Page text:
Latha: When it gets levered up we will see, at the moment I am not sure. This is just the seed capital that has been given for the infra fund and we will have to see how it is getting levered up. We are also confusing infrastructure financing with infrastructure building. Actually what has been given for infrastructure building; Rs 14,000 crore has been given for roads and Rs 10,000 crore has been given for Railways. That is the concrete money that has been given. When it gets levered up and it will pick projects in the special purpose vehicle (SPV), that is a long way off isn’t it and we do not know whether those structures will be bought into?

Lall: How long does it to take to lever up a fund? It is like saying that balance sheet like IDFC cannot raise Rs 20-30,000 crore of debt in the next three months; of course we can so it is a issue infrastructure financing and infrastructure spending is the same thing, the government is not going to do all this mending?

Latha: Do you buy that ?

Rao: Only one issue that I am seeing is that even Railway Budget is talking about total Rs 8,56,000 crore spending over a period of five years out of which one lakh crore is to be spent in the next financial year. Out of that one lakh crore, again a huge amount is to be levered in the market so if every governmental undertaking or a PSU comes to the market and wants to lever, that is also one issue that we need to see the total amount how they will be able to raise that type of money and the major problem which we are seeing in infrastructure sector is not that government continue to raise money to raise the infrastructure, the PPP model which is also touched in the Budget, the issue which are there, the risks that are not shared properly today; how do we correct that PPP model? That is what is addressed in order to pump prime the economy.

Latha: But he did say that he is going to in future accept more risk for the government and less for the private sector. That was mentioned in the Budget. Would you worry that if everybody came to raise money, it would be a problem raising money?

Lall: Of course not. Today what is the problem in the financial sector? There is n demand, credit growth has slowed down dramatically. You want to kick-start the investment cycle, somebody needs to borrow. The private sector is not able to borrow, it does not have the appetite nor does it have the balance sheet strength to do so. So, if you ask a public sector bank or any financial institution and some railway finance company, IRFC or PSU wants to raise money, you do not think the banks will lend to them? Of course they will. So, let’s be clear, the government is not going to rely on the private sector to invest and kick-start this infrastructure investment cycle’ it is going to rely much more on PSUs to do that. So, NTPC , BHEL , IRFC, RITES, IRCOM; these are the entities that are going to carry the burden of this investment.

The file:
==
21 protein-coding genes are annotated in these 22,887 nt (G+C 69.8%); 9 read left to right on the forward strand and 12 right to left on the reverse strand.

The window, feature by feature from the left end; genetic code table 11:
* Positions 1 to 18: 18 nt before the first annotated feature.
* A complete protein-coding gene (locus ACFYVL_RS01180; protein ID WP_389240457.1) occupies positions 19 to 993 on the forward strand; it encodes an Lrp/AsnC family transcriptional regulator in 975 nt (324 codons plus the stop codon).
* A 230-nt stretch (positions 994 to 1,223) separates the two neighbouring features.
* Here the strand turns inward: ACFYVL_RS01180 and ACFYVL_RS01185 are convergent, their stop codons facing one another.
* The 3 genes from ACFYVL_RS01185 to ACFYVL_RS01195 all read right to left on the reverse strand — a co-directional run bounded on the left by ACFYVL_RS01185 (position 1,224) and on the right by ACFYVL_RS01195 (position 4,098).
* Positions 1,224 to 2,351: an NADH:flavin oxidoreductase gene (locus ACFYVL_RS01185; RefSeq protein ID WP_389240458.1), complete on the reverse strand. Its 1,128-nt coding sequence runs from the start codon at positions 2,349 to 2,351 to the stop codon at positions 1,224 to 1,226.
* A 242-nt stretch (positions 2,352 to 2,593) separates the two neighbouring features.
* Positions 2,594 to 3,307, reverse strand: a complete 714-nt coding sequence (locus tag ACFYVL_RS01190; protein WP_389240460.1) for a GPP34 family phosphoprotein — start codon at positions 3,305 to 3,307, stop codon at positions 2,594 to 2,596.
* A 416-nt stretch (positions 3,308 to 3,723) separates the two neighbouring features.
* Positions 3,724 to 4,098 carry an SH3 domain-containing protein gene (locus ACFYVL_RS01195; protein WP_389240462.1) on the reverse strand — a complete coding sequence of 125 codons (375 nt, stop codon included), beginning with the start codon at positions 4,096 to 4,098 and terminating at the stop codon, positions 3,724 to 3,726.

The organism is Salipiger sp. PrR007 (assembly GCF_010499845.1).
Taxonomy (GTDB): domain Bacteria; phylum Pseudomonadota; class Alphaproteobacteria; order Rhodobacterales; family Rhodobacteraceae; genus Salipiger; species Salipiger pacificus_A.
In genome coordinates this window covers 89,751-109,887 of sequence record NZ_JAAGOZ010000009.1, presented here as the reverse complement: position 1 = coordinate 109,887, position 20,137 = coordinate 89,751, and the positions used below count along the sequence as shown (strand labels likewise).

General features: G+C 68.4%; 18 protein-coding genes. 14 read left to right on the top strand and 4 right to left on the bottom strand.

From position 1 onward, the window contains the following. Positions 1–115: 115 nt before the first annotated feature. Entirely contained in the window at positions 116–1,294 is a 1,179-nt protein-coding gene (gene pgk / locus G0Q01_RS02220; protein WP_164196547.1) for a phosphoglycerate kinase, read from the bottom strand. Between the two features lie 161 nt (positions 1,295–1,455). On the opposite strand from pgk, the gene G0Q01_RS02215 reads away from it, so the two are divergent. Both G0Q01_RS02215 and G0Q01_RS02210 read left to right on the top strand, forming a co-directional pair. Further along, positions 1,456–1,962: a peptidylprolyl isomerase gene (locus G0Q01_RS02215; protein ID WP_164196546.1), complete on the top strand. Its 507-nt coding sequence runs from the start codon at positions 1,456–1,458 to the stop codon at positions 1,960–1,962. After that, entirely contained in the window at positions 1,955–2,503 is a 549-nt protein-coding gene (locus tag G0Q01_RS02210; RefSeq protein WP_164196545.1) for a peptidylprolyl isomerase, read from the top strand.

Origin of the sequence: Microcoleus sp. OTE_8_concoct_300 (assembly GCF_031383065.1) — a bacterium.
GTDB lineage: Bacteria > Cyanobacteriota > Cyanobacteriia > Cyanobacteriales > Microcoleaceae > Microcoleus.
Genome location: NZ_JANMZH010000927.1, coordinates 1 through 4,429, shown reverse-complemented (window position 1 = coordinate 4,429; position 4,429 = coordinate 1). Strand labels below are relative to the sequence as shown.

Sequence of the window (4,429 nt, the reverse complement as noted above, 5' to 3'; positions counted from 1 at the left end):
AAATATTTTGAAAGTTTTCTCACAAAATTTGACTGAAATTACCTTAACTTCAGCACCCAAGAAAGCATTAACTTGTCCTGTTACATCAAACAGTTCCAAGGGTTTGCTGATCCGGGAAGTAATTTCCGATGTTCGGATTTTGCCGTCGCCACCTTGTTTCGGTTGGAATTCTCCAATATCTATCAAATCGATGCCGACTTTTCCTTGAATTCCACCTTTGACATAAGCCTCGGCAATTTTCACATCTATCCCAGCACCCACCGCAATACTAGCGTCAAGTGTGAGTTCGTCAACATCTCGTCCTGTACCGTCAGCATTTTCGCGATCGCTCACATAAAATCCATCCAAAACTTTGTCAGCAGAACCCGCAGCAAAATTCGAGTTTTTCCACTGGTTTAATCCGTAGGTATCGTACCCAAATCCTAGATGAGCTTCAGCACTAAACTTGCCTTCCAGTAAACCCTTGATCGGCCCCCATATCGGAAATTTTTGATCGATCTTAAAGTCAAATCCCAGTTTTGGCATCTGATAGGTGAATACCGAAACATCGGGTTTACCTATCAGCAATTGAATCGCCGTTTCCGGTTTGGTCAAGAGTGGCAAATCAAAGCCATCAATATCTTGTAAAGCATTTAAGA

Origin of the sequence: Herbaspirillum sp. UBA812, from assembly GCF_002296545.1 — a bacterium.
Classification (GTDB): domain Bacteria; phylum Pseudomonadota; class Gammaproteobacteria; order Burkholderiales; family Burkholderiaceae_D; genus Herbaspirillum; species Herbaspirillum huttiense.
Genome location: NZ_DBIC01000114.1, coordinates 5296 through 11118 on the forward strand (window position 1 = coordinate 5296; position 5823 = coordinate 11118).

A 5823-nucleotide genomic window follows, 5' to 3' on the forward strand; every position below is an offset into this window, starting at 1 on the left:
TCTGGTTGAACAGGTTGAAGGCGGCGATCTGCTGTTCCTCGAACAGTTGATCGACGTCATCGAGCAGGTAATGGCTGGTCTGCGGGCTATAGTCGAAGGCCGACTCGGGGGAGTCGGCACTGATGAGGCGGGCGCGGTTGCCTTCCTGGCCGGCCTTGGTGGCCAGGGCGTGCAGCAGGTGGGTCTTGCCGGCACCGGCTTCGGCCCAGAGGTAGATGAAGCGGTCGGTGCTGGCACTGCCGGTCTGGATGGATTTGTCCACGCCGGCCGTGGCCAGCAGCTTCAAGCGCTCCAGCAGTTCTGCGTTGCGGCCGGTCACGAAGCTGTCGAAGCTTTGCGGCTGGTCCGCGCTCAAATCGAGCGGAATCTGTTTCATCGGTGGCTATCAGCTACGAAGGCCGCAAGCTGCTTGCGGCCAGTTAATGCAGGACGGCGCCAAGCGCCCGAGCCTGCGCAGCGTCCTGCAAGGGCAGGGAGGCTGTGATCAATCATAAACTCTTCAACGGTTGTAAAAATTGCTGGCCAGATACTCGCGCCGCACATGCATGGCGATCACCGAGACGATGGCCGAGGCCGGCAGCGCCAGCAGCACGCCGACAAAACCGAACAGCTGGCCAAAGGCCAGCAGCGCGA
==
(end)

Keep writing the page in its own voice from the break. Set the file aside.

Latha: Well, I am less confident about the PSUs, they have been sitting on a lot of cash and they have not rendered a great account for themselves but probably better execution after all, we did see Coal India’s output which was languishing at four percent for the better part of the last ten years has managed to do seven and a half percent this year. So, maybe better execution will help, I do not know but the jury is still out on that.
Do you think there is some light at the end of that tunnel for growth, in what quarter do you see, how do you see FY16 for growth itself for infrastructure?

Rao: What we are expecting in the next financial year majorly the demand which is today is very subdued, that will be revived in the next financial year, at least in the second half of next financial year as we are expecting that whatever funds that are being made available in the Budget or through PSUs; of they can lever and start spending money , we can see some revival in the demand in the next second half of the financial year. Hopefully that should bring back the growth. That is what the government was expecting total nominal growth of 11.5 percent and the GDP growth of 8-8.5 percent. So, based on that we are also hopeful that growth will be revived in the next year and in the following year the private sector will come in to participate in this growth.

Latha: Your thoughts on that? You were more emphatic that growth will pick up?

Lall: I am indeed more emphatic and I do not share your skepticism about government’s ability to spend the money using off-balance sheet mechanisms so I need to convince you how the investment cycle can be kick-started by PSUs leading the way using off balance sheet financing.